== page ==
In 2020, our lineup of guest speakers explored the extinction of dinosaurs. See a synopsis of each lecture and watch the recorded videos below.
Can't get enough DinoFest? Explore past years' themes and speakers here.
The last one million years of the reign of dinosaurs was marked by changes in sea level, the eruption of giant volcanic igneous provinces in India, and abruptly ended 66 million years ago when a 6-mile wide asteroid slammed into Earth. The tempo (gradual vs. catastrophic) and cause(s) of Earth's last mass extinction event has been fiercely debated. Dr. Lyson will integrate micro vertebrates, dinosaur skeletons, plants, and pollen data from the last one million years of the Age of Reptiles into a high resolution geologic framework to look at biotic patterns leading up to Earth's darkest hour. See Tyler's complete speaker bio here.
The San Juan Basin, northwestern New Mexico preserves one of the few records of the Cretaceous-Paleogene transition preserved outside of the northern Great Plains region. Dr. Williamson will discuss how the basin contains both the latest Cretaceous Dinosaurs and arguably the best record of the rise of mammals during the first four million years of the Cenozoic. See Thomas' complete speaker bio here.
Dinosaurs and other charismatic fauna capture our attention, but in order to know something about ancient ecosystems we need to understand more about the landscape around them. Which plant species were around surfing the Cretaceous Period, and which outlived the non-avian dinosaurs? By looking for evidence of ancient forests we can reconstruct past climate and imagine a more complete prehistoric world. See Paige's complete speaker bio here.
Crocodylomorphs, the extinct relatives of living crocodiles, alligators, and gharials, display a range of ecologies through their evolutionary history, but especially during the Cretaceous Period. Despite this diversity, living crocodilians are all semiaquatic ambush predators. Dr. Melstrom will discuss how understanding patterns of who perished through the end-Cretaceous mass extinction may shed light on why this group continues to be successful today, but ecologically limited. See Keegan's complete speaker bio here.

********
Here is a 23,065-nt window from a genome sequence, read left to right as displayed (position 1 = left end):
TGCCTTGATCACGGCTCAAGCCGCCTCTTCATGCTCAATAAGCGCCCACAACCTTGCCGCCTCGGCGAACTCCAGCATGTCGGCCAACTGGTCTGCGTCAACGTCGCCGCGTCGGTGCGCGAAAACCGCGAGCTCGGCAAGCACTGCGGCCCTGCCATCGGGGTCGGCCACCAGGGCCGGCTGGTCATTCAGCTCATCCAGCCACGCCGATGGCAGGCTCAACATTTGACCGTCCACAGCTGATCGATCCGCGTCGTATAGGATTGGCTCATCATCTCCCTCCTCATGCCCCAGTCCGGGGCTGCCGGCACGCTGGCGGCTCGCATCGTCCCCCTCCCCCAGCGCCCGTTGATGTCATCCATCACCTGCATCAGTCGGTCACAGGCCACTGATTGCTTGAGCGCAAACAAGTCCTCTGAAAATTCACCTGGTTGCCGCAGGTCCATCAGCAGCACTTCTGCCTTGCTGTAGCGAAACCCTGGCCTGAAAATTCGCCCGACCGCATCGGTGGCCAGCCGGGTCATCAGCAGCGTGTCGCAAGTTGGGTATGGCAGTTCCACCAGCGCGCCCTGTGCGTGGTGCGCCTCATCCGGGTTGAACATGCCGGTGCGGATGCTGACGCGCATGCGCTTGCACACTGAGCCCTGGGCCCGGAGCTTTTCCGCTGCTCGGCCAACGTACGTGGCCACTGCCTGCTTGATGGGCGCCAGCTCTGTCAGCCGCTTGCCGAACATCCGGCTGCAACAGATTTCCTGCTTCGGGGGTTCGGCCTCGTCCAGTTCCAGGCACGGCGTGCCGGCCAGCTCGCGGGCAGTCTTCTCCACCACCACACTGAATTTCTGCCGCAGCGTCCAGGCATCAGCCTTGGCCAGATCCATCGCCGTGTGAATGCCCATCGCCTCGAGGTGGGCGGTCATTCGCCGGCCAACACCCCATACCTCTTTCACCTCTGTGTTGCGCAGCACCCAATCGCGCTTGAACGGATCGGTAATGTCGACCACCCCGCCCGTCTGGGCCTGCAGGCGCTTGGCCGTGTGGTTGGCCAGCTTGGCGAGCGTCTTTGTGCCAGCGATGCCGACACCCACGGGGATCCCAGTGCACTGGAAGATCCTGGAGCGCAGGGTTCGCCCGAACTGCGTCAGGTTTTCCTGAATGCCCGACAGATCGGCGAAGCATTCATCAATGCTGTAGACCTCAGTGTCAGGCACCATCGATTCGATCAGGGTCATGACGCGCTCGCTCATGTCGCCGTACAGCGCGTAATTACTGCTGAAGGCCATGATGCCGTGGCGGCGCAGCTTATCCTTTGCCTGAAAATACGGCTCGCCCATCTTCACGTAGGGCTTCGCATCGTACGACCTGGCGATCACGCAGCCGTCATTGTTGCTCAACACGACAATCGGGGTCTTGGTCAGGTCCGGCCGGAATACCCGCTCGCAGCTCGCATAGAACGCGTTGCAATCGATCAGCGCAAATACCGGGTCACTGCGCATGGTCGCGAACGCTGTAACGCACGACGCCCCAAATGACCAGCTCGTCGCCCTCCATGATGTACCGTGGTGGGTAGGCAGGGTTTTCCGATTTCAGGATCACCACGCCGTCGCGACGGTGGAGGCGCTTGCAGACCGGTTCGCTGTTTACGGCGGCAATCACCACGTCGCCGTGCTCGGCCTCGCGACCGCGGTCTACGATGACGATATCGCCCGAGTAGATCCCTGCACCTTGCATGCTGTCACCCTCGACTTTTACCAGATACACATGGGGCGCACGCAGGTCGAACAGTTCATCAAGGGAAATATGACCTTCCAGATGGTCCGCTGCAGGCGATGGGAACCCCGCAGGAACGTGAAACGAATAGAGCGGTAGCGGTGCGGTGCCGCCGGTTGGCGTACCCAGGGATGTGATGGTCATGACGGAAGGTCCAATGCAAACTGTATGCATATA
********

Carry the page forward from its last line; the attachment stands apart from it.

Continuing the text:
It has long been suggested that our hominin ancestors drove the extinctions of Africa's largest mammals over the last two million years. Dr. Faith will evaluate such hypotheses through exploration of eastern African paleontological, archaeological, and paleoenvironmental data. The timing and pattern of megaherbivore extinctions argues against hominin impacts, and highlights the important role of climate-driven ecosystem change in Africa's extinctions. See Tyler's complete speaker bio here.
Dr. Clarke will review evidence for the identity of bird fossils from Antarctica as well as the ways these southern high latitude records may be key to the global understanding of the dynamics at the Cretaceous-Paleogene boundary. See Julia's complete speaker bio here.
Plants have dominated the planet for 470 million years, enabling animal life on land by providing food and habitat. Dr. Bercovici will explore how forests were affected by the Cretaceous-Paleogene mass extinction event and see that the full story goes well beyond just the dinosaurs. See Antonie's complete speaker bio here.
Western North America preservers a remarkable terrestrial record of ancient ecosystems across the Cretaceous-Paleogene (K-Pg) boundary and provides an excellent framework in which to examine short and long-term changes in climate, plants, and animals change pre and post K-Pg mass extinction. These data suggest a staged and intrinsically linked pattern of extinction and recovery of plant and associated vertebrate communities. See Ian's complete speaker bio here.
In 2016, an International Ocean Discovery Expedition drilled the Chicxulub impact crater that caused the extinction of non-avian dinosaurs. Dr. Rasmussen will discuss how these drill cores enabled the study of crater formation and the environmental effects of the impact, as well as learning more about the habitability of the crater itself and its potential as a cradle for life. See Cornelia's complete speaker bio here.